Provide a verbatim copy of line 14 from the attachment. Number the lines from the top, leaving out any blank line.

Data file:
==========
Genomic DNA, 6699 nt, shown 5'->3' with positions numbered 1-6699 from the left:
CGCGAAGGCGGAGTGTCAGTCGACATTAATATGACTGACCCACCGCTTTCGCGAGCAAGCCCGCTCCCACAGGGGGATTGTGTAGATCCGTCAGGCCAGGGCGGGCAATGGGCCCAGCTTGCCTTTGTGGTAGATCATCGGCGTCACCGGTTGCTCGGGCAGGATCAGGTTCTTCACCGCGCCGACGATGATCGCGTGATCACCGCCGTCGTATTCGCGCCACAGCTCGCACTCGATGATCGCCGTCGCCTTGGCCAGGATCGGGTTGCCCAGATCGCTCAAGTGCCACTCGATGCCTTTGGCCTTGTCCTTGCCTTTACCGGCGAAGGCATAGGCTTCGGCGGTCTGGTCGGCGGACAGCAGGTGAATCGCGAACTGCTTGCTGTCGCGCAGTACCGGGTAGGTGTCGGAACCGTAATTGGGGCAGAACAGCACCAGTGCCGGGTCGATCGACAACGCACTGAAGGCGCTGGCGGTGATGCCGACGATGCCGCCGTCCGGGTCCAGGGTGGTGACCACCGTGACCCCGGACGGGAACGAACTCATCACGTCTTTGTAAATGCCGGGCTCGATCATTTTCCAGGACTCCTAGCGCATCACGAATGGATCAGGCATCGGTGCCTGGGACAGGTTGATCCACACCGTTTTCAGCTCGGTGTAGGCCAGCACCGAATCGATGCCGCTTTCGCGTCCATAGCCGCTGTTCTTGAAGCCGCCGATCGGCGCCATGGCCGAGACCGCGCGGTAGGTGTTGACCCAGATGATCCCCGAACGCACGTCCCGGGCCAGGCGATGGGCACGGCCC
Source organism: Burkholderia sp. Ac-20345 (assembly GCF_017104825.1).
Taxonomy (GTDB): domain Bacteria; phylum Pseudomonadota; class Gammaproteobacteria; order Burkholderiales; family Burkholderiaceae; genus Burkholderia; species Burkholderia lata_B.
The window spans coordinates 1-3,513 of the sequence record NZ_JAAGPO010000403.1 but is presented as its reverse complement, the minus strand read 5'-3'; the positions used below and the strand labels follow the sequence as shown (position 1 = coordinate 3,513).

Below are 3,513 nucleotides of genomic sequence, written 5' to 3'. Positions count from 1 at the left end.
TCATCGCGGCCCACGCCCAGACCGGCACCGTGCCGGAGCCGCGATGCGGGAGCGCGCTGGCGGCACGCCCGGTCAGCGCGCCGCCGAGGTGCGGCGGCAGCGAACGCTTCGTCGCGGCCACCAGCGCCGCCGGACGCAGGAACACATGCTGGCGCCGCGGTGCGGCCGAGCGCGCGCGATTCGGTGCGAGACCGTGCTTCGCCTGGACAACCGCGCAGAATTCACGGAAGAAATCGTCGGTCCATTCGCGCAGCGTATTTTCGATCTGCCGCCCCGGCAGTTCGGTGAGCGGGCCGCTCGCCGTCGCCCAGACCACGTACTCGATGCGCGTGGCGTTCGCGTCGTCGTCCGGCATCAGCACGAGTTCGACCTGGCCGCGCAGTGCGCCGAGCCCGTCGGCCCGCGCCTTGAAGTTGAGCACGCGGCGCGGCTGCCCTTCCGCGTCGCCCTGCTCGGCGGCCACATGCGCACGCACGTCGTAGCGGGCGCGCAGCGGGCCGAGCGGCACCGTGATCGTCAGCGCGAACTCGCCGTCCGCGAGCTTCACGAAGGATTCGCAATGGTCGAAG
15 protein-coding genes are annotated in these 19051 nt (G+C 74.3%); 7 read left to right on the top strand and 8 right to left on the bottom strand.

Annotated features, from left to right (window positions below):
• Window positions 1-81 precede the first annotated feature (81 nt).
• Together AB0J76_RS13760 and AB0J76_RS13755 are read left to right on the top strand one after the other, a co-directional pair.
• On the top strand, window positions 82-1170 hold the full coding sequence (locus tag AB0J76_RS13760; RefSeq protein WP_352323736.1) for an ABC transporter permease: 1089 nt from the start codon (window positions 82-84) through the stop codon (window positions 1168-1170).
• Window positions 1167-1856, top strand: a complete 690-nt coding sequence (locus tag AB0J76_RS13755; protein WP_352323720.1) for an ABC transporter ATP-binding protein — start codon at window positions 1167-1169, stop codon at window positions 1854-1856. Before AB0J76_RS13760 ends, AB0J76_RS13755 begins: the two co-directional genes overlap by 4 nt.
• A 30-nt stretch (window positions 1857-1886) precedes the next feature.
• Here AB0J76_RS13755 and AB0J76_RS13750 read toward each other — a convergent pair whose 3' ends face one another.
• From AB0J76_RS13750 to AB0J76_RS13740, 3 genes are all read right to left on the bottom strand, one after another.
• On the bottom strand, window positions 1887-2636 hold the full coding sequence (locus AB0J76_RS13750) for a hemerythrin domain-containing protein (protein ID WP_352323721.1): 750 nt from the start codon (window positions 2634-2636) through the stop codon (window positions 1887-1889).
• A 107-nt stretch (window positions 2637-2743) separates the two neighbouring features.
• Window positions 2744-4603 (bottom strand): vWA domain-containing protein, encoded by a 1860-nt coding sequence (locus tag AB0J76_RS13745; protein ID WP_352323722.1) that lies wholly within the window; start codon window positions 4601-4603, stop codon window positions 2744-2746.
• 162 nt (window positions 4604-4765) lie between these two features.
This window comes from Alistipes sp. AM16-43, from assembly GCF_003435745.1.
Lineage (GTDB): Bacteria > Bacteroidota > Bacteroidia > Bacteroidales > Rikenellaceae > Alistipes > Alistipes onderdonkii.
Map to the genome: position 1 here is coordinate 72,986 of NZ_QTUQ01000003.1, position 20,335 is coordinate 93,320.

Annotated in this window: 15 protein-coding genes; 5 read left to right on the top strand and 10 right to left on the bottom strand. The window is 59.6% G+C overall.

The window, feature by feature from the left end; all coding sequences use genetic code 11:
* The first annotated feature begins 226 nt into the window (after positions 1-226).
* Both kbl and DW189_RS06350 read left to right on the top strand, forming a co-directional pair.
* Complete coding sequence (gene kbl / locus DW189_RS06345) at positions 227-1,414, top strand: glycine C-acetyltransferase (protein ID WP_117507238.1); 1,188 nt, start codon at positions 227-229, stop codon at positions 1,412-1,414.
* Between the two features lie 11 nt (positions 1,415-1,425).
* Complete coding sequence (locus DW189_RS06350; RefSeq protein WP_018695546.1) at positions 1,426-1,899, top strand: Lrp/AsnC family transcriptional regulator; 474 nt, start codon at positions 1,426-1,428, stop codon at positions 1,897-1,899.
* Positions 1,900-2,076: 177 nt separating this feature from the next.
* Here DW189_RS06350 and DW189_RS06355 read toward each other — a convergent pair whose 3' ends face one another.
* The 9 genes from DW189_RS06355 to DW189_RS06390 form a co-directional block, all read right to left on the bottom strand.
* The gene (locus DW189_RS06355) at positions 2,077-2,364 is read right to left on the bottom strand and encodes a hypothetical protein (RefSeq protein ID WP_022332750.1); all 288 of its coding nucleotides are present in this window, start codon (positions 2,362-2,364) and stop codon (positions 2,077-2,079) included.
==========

• A 30-nt stretch (window positions 1857-1886) precedes the next feature.